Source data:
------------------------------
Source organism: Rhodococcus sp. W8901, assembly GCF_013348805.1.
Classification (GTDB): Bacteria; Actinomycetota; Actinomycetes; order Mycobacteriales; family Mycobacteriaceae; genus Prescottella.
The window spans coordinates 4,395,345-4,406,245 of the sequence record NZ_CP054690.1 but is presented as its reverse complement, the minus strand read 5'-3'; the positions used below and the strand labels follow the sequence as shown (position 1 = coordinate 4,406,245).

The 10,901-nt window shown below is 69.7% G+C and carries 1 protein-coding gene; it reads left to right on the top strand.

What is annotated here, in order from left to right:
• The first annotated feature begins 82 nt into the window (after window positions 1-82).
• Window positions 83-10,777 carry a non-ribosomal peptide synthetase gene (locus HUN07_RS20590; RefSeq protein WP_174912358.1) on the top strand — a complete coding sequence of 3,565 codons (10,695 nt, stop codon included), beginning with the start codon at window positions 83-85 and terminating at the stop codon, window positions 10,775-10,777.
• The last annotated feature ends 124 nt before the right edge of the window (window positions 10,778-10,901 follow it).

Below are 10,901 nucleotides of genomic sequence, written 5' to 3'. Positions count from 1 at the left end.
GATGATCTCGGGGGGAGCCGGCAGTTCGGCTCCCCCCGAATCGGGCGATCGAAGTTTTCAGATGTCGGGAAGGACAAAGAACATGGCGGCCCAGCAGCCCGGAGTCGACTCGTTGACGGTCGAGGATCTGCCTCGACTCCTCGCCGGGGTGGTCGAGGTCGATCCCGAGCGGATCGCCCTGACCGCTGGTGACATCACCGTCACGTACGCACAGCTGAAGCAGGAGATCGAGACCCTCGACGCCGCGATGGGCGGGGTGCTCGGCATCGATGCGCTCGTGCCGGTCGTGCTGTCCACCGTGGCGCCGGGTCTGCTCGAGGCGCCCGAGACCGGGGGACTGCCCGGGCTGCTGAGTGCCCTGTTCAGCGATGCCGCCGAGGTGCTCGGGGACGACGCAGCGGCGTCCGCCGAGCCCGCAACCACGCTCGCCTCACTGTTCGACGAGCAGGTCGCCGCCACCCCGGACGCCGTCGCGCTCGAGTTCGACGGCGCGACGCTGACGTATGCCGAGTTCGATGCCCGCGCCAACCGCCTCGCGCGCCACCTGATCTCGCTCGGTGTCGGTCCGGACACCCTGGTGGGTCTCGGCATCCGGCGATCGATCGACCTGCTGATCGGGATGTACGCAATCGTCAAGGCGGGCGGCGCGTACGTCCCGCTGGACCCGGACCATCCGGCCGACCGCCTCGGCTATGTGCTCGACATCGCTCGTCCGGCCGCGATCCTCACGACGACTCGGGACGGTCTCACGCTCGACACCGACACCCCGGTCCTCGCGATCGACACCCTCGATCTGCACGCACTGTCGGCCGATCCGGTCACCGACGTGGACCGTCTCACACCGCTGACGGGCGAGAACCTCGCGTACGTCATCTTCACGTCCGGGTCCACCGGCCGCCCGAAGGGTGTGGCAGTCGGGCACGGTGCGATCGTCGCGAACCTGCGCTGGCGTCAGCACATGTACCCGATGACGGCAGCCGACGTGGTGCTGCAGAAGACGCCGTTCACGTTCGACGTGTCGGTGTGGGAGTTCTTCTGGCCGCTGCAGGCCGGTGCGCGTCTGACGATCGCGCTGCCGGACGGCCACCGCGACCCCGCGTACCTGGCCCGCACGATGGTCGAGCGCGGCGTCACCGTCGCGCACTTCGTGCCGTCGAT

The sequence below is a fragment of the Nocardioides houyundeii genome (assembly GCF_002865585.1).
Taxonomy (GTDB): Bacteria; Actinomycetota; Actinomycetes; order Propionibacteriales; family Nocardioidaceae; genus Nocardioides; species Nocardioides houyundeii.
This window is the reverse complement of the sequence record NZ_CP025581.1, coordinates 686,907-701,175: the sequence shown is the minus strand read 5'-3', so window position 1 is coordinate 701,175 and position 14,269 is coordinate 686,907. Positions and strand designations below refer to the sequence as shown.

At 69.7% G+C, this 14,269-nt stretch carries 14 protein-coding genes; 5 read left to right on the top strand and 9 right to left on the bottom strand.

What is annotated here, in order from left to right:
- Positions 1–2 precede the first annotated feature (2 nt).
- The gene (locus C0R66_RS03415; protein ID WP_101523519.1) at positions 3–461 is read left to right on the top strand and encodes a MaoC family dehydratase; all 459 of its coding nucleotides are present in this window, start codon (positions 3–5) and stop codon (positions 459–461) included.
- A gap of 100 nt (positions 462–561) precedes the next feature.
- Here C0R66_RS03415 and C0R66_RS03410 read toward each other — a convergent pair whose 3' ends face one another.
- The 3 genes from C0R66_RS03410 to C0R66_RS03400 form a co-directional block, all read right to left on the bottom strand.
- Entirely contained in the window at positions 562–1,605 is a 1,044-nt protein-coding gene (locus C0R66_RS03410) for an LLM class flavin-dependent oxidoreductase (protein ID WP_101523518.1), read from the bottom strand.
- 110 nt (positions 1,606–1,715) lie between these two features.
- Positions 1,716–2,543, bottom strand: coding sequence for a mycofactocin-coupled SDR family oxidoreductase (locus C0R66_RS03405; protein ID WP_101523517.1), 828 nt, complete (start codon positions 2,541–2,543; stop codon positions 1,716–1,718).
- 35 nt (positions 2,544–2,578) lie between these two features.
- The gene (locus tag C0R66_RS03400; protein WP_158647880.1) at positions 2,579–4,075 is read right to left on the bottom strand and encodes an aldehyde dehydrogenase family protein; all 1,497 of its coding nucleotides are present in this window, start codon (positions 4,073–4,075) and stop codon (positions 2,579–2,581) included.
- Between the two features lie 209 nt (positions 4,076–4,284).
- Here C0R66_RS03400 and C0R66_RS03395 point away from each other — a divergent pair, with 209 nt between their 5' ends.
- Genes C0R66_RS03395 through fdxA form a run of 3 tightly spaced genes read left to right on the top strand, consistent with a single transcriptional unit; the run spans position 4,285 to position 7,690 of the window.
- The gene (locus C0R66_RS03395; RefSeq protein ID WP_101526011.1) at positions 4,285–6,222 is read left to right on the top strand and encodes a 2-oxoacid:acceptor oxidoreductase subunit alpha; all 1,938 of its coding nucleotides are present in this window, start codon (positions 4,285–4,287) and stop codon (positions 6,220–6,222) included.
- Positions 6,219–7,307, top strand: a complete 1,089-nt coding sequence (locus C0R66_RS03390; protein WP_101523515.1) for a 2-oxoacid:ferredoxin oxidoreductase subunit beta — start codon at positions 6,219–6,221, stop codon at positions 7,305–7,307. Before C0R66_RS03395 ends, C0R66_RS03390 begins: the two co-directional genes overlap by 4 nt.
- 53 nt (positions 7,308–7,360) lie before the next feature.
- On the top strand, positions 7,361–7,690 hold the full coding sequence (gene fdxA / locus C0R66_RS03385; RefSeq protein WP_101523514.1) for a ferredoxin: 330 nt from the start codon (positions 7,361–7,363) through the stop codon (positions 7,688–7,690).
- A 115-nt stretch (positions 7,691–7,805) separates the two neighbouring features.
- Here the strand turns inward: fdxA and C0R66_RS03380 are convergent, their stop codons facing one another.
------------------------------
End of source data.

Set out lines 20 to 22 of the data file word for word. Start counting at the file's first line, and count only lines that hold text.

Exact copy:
- The 3 genes from C0R66_RS03410 to C0R66_RS03400 form a co-directional block, all read right to left on the bottom strand.
- Entirely contained in the window at positions 562–1,605 is a 1,044-nt protein-coding gene (locus C0R66_RS03410) for an LLM class flavin-dependent oxidoreductase (protein ID WP_101523518.1), read from the bottom strand.
- 110 nt (positions 1,606–1,715) lie between these two features.